Posted by: Kathy Cassidy | May 3, 2008

Laptop Ups and Downs

We’ve had laptops available to us for almost two full weeks now.  They have been two weeks full of learning—learning how to use them, and learning about my own thinking.  Here are a few of the highs and lows. (It was a stretch to get the two lows.)

 

High  The kids love them.  They vie for them the minute they are in the classroom and remind me if we are late in getting them into our classroom when I have said that we will be using them.  Riley commented, “I like plaeing with the labtops.”

 

Low  Small technical difficulties that interrupt.  For example, each of the computers has a wireless mouse, and the kids have discovered that if the laptops are too close together, one mouse can control two cursors, irritating the user of the second computer.  There have been other difficulties with the wireless mice as well.  I think they might be on their way out of the computer cabinet.  We have also, on occasion, not been able to get all of the computers on the Internet at once.  My principal tells me that this means that the school has reached the limit of its Internet capacity.

 

High  The kids love to watch anything that moves, especially if there is sound attached, and they are now able to view them all without the computer stalling.  I’ve been able to use a couple of new applications (Animoto and One True Media) on my classroom blog that I had tried before, but had to remove because they were just too much for my elderly Sunray computers.  

 

Low  Now what do I do about those Sunray computers?  I can’t recall us using them more than once in the past two weeks, and as we begin to use more applications that they can’t handle, it will be more unlikely that we will.  I’m hesitant to get rid of something that will work for even a few things we want to do, though…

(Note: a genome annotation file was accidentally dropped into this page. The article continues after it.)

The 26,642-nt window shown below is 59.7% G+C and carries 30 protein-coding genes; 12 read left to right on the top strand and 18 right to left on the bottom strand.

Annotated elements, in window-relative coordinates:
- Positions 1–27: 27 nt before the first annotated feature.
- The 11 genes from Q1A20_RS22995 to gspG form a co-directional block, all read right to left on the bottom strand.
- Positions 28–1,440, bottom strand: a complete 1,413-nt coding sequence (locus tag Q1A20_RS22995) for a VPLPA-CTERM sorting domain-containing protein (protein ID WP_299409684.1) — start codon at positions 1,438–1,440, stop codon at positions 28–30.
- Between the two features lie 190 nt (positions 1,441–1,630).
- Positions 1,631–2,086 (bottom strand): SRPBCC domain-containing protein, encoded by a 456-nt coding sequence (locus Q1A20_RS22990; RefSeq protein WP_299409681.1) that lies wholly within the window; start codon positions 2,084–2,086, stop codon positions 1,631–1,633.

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Responses

  1. Why do laptops have mice?

  2. Good question. We’ll have to set some traps in the storage cupboard.
    Actually, instead of having a pad, these particular laptops have a tiny red button in the middle of the keyboard which my children find difficult to control. I think we’ll have to make a new effort, though. Some days I have spent much of our time solving problems with the mice.

  3. We just use the usb plug-in mice, and although it’s a cord management issue, we deal with it:)

    As for the sunrays, is there a primed and waiting candidate ready to dive into the world of technology that you could pass these on to? You know, share the wealth, spread the seed, etc.

    Great to hear positive stories about laptops in elementary;) We should collaborate sometime!

  4. How large are the laptops? If they are full size how are they working? Did you consider XO’s? My school will be embarking on a laptop program next year. I would love to get it into the division I hands ASAP. I do worry that the keyboards are too large. Any thoughts from your experience?

  5. Eldon,
    The laptops are regular size. We do have one XO in our classroom that Dean Shareski loaned to us, but it’s my understanding that you can’t get any more just now. My kids don’t seem to be bothered by the size of the keyboard. Their fine motor control is not yet well enough developed to keyboard properly–they hunt and peck. I think the grade threes start the keyboarding skills in my school.


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